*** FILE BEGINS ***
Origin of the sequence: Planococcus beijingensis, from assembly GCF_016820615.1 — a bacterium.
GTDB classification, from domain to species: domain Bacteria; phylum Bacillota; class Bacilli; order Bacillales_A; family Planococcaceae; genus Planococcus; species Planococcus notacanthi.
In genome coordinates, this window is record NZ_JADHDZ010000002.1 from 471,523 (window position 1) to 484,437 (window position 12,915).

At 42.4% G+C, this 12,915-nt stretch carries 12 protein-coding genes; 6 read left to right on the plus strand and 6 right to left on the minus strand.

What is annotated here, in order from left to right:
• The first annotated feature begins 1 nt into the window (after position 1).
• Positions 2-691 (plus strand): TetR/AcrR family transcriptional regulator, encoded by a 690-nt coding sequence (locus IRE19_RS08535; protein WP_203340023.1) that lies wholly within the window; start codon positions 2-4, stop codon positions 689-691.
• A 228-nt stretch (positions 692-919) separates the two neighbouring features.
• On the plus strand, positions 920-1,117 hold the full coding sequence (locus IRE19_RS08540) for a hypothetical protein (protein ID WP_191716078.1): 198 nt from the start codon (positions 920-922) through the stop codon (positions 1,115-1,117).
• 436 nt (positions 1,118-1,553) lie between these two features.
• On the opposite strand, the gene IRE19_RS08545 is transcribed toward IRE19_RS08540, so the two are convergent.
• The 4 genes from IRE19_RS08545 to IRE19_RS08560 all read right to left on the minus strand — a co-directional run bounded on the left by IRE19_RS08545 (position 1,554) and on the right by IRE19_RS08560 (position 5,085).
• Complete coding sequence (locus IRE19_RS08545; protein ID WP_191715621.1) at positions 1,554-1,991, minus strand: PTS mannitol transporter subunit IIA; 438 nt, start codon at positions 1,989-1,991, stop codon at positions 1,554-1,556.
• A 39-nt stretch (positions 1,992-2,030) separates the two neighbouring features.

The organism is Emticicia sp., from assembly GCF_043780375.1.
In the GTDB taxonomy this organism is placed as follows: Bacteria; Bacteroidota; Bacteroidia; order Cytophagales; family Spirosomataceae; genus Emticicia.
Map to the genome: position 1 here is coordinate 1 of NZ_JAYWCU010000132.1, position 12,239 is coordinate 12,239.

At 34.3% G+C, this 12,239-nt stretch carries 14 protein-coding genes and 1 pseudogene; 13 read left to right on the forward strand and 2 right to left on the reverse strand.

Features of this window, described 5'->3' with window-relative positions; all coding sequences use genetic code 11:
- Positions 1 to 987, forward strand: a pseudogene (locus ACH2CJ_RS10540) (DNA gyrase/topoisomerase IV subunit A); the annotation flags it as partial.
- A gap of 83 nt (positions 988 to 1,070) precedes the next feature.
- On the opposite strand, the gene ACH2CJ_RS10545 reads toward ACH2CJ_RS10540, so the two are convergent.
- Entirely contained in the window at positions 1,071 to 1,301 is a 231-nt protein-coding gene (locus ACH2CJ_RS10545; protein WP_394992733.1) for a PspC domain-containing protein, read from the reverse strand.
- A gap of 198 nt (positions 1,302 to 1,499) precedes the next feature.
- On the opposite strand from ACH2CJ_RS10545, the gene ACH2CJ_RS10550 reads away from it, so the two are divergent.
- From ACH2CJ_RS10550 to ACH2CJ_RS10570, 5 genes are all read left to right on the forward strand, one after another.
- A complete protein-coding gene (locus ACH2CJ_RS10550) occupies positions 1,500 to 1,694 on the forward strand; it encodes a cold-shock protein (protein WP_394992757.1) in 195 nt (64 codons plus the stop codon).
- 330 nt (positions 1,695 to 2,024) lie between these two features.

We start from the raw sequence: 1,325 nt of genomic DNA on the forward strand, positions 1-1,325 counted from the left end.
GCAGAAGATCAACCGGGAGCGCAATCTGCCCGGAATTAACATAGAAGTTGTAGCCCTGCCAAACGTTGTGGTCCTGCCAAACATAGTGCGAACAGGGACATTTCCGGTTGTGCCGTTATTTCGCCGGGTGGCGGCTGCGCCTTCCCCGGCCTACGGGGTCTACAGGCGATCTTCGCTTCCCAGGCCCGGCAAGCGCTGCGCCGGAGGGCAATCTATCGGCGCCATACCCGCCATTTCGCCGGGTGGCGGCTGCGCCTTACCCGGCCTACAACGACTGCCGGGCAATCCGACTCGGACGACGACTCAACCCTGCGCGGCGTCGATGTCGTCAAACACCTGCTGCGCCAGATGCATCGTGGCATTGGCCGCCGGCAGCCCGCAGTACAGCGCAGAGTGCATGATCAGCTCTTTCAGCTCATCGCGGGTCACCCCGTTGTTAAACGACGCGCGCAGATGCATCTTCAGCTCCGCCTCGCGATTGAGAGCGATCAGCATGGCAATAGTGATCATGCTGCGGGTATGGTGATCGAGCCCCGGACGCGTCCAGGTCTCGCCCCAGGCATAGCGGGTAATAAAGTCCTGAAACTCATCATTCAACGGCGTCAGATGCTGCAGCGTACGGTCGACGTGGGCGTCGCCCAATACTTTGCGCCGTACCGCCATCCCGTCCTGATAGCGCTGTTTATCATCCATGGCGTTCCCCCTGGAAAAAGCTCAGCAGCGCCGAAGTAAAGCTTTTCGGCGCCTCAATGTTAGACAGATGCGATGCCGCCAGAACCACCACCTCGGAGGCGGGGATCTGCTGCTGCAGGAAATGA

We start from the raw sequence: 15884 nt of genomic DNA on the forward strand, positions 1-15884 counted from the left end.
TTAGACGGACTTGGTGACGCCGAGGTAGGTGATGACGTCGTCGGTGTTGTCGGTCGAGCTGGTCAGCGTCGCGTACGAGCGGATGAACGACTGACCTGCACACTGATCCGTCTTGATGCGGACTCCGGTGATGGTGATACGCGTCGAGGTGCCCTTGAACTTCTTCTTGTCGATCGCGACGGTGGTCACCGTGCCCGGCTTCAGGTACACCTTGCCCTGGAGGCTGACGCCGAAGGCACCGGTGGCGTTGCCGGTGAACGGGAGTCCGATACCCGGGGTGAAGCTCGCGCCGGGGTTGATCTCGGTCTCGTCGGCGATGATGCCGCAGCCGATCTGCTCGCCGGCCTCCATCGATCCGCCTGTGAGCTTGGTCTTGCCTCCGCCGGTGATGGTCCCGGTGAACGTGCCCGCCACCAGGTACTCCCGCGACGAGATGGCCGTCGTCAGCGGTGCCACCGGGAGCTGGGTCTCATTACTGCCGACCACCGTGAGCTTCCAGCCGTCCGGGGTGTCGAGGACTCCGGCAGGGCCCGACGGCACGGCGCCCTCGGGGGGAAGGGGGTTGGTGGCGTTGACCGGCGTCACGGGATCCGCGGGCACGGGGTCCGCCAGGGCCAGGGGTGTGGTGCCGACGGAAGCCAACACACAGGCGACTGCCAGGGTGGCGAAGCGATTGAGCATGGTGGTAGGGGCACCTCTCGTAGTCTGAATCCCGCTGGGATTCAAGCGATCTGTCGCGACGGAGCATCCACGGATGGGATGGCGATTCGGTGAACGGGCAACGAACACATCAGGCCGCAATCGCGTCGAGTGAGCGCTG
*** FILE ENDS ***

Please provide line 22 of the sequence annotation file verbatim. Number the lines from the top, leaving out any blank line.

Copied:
- On the opposite strand, the gene ACH2CJ_RS10545 reads toward ACH2CJ_RS10540, so the two are convergent.